Large state-owned companies are to have supervisory boards. The prime minister announced that all large state companies, starting with Ukrzaliznytsia, Ukrenergorynok and Ukrposhta, will have supervisory boards. Such a type of control is considered necessary in order to improve the efficiency of the companies, Ukrinform reports.

Cabinet of Minister adopts plan for supporting development of SMEs. The government has adopted a plan of measures to implement the Economic Development and Development Ministry's strategy for the development of small and medium-sized enterprises (SMEs) in Ukraine for the period until 2020, Ukrinform reports. "There are almost two million small and medium enterprises operating in Ukraine, accounting for more than half of the country's gross domestic product,” First Deputy Prime Minister and Minister for Economic Development and Trade of Ukraine Stepan Kubiv said. The plan is aimed at enhancing the government’s work in promoting the development of this sector of the economy.

Components of government’s plan to support SMEs. The strategy, according to Ukrinform, includes a number of directions for creating a supportive environment for SME development, increasing access to finance, simplifying tax administration, promoting entrepreneurial culture and developing entrepreneurial skills, enhancing the competitiveness and innovation potential of small and medium enterprises.

Government approves strategy to stimulate aircraft construction revival until 2022.It is aimed, according to Ukrinform, to promote “the stable development of the aircraft industry and the creation of conditions for the formation in 2022 of cost-effective and high-tech production of aviation equipment to ensure a gradual growth of production and a sale of new competitive models of serial, modernized passenger and transport aircraft, helicopters, small and unmanned aircraft carriers.”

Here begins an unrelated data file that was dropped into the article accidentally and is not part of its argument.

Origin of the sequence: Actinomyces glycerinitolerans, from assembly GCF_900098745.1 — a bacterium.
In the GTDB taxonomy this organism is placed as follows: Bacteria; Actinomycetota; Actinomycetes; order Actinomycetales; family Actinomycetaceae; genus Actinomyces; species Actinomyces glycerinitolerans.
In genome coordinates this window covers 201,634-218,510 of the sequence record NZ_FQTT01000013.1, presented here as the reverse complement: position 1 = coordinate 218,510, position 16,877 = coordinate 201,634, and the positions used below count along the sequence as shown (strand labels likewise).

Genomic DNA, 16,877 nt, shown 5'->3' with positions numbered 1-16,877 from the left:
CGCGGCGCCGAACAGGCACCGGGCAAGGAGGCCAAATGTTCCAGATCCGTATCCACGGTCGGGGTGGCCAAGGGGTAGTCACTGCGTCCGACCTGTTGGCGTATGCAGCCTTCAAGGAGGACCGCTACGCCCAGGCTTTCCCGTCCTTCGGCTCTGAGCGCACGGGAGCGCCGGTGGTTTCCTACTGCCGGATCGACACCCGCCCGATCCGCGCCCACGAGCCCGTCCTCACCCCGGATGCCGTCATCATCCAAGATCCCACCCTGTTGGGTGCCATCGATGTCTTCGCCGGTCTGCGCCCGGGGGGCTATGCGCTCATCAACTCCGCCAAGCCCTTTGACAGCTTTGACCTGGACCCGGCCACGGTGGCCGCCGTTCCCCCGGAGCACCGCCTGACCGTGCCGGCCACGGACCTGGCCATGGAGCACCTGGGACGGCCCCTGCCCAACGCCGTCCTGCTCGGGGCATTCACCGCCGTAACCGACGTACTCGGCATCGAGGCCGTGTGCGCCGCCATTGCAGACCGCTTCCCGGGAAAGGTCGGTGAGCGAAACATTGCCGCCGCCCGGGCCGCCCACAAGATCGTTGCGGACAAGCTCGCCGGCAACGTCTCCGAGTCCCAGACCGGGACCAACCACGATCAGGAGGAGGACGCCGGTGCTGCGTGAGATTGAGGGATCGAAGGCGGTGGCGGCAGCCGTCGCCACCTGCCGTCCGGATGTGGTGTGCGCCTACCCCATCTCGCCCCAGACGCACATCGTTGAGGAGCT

Moratorium on sale of land costly and politicized, World Bank official states. The moratorium on the sale of land extended by the parliament for a year in December 2017 is economically damaging, unfair to landowners, and sustains corruption. The full economic potential of Ukraine’s agriculture so long after the demise of the USSR is still not being developed properly, Satu Kahkonen, the World Bank Country Director for Belarus, Moldova, and Ukraine, has told Bloomberg. “6.9 million landowners – every 6th Ukrainian – have the lowest salary in Europe for leasing their lands when the quality of agricultural soil in Ukraine is one of the best in the world,” she said.

Politics used to protect vested interests in maintaining the moratorium on privatization of land. The authorities are reluctant to move ahead on the issue for fear of losing election votes and in the meantime businessmen and officials “create opaque schemes” to profit from the agricultural lands, the World Bank official Kahkonen elaborated. “Politicians consider the idea of a moratorium on “farmers’ security” as a tool to get electoral dividends,” Maksym Martyniuk, Deputy Minister of Agricultural Policy, concurred, Ekonomichna Pravda reports.

The National Bank (NBU) updating measures to prevent corruption. As part of its mandatory regular corruption risk assessment process, the NBU is preparing to update its system for preventing and counteracting corruption and ensuring compliance with the current relative legislation, the Bank reports.